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I am a researcher at the University of Minho in the field of quantum computing.

I concluded the integrated master’s in physical engineering with the branch of Information Physics obtained at the University of Minho. This training not only gave me knowledge in the area of quantum computing and quantum information that I am currently working on, but it also gave me strong foundations to work in materials engineering, photonics, nanotechnologies, etc.



  • Name

    Ana Isabel Neri
  • Role

    Research Assistant
  • Since

    25th October 2017


Compiling Quantamorphisms for the IBM Q Experience

Neri, A; Barbosa, RS; Oliveira, JN;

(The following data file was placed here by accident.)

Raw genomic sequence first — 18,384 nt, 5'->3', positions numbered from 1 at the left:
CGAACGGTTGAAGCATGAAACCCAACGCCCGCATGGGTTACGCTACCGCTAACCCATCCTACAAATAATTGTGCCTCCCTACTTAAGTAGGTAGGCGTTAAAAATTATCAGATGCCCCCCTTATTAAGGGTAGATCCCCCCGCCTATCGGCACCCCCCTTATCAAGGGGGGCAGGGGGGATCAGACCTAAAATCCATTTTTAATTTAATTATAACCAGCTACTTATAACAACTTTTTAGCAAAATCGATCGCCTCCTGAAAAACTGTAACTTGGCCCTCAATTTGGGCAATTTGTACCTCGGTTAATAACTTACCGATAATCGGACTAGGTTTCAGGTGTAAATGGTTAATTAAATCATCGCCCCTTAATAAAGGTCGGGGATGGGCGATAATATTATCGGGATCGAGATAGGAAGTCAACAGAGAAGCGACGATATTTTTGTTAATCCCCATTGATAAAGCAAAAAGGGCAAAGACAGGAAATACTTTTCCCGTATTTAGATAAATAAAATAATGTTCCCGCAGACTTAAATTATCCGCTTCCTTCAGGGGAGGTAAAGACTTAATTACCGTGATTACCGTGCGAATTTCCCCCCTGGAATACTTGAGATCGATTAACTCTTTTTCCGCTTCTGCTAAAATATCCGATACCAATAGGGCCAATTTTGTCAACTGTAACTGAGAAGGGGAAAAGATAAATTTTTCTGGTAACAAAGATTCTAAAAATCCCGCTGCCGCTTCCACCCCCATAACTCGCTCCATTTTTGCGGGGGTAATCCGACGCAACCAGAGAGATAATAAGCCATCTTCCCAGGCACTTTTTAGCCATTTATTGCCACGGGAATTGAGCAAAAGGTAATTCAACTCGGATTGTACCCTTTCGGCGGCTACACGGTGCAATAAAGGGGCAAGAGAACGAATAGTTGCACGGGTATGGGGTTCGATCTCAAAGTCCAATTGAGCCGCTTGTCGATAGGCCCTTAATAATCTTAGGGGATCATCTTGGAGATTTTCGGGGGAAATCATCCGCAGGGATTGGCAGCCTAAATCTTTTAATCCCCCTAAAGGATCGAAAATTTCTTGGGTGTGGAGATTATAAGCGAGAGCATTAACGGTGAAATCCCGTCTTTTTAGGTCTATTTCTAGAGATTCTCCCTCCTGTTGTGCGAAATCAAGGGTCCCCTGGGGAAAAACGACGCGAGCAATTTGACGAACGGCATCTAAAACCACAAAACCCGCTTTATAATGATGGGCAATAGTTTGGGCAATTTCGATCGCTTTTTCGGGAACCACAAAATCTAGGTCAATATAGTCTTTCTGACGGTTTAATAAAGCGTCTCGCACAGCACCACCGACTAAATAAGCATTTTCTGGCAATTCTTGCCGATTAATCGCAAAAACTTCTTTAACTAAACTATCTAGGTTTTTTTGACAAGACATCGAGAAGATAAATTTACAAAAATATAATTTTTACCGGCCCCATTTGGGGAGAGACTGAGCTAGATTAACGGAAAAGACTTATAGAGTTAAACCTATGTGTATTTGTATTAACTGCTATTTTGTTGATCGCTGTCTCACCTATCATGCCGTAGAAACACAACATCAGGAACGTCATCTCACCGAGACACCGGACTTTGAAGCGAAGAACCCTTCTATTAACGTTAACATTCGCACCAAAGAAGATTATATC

Based on the connection between the categorical derivation of classical programs from specifications and a category-theoretic approach to quantum information, this paper contributes to extending the laws of classical program algebra to quantum programming. This aims at building correct-by-construction quantum circuits to be deployed on quantum devices such as those available through the IBM Q Experience. Reversibility is ensured by minimal complements. Such complementation is extended inductively to encompass catamorphisms on lists (vulgo folds), giving rise to the corresponding recursion scheme in reversible computation. The same idea is then applied to the setting of quantum programming, where computation is expressed by unitary transformations. This yields the notion of 'quantamorphism', a structural form of quantum recursion implementing cycles and folds on lists with quantum control flow. By Kleisli correspondence, quantamorphisms can be written as monadic functional programs with quantum parameters. This enables the use of Haskell, a monadic functional programming language, to perform the experimental work. Such calculated quantum programs prepared in Haskell are pushed through Quipper and the Qiskit interface to IBM Q quantum devices. The generated quantum circuits - often quite large - exhibit the predicted behaviour. However, running them on real quantum devices naturally incurs a significant amount of errors. As quantum technology is rapidly evolving, an increase in reliability is likely in the future, allowing for our programs to run more accurately.